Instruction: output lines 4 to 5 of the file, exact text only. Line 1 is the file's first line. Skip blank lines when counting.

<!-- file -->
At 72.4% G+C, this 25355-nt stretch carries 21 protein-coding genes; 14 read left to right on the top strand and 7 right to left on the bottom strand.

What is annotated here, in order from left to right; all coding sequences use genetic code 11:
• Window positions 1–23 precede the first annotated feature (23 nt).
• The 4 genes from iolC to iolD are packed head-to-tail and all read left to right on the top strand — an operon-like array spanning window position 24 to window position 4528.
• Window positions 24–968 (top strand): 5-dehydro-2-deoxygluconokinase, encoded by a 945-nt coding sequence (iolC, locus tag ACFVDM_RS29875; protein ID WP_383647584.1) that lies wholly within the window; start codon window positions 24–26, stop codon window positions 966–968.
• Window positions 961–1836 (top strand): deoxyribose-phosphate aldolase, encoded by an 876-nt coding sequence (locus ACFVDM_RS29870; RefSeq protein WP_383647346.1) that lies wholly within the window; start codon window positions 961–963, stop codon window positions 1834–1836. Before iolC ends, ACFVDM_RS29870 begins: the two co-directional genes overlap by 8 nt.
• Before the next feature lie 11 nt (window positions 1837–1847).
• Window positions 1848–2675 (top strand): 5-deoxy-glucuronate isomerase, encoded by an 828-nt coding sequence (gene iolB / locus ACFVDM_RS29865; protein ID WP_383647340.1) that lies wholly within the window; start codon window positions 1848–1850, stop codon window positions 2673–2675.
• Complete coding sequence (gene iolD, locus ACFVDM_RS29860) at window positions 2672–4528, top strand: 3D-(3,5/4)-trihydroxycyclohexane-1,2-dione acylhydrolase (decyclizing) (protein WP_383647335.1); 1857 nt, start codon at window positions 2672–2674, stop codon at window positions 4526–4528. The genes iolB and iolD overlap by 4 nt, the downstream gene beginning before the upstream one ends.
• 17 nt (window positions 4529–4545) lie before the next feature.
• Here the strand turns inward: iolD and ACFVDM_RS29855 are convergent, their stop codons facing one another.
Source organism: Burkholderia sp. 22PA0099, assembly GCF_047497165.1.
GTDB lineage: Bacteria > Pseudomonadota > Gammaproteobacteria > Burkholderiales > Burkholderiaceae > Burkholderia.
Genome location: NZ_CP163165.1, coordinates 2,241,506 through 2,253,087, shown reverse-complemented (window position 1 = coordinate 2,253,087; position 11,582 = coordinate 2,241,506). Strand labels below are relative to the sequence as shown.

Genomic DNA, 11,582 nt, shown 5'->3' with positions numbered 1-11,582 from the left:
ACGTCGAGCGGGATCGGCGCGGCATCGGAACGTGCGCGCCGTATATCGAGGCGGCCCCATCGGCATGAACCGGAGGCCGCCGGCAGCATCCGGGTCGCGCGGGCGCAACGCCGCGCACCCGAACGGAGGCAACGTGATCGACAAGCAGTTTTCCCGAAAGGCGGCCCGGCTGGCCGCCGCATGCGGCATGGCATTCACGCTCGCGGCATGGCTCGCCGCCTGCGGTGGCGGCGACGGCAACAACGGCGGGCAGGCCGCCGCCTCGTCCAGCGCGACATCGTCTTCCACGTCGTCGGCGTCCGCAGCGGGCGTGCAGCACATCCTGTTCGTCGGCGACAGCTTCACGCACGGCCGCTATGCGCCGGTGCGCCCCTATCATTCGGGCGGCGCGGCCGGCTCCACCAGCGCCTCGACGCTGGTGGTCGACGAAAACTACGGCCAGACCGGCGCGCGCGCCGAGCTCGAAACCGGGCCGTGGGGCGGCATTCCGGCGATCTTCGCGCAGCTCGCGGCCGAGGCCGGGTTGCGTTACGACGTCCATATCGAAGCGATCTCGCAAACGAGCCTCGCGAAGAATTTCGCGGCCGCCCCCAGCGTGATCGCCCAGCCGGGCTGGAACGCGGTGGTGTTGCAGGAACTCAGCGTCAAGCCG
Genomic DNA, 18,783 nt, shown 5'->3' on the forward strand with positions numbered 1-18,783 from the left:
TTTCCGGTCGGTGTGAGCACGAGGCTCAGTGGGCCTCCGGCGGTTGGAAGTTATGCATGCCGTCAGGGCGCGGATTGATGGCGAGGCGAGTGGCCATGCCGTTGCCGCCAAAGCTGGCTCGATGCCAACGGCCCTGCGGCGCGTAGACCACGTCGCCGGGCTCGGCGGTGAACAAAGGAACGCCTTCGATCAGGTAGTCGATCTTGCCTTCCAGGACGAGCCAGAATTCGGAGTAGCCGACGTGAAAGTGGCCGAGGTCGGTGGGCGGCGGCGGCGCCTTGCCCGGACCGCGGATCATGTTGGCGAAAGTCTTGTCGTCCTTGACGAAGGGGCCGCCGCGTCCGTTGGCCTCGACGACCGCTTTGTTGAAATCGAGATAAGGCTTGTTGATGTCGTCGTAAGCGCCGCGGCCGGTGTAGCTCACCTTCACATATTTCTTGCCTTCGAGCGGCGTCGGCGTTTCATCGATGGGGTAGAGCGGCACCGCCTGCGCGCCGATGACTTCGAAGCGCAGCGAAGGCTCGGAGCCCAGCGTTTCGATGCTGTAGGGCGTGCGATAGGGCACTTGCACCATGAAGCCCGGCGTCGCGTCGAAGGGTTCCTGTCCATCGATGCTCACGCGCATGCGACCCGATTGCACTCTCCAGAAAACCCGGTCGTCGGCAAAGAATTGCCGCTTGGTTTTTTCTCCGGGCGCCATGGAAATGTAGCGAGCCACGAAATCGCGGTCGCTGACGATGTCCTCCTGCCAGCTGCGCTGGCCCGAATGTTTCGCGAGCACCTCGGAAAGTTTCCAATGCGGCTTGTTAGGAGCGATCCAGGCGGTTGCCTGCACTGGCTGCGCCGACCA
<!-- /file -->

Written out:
• The 4 genes from iolC to iolD are packed head-to-tail and all read left to right on the top strand — an operon-like array spanning window position 24 to window position 4528.
• Window positions 24–968 (top strand): 5-dehydro-2-deoxygluconokinase, encoded by a 945-nt coding sequence (iolC, locus tag ACFVDM_RS29875; protein ID WP_383647584.1) that lies wholly within the window; start codon window positions 24–26, stop codon window positions 966–968.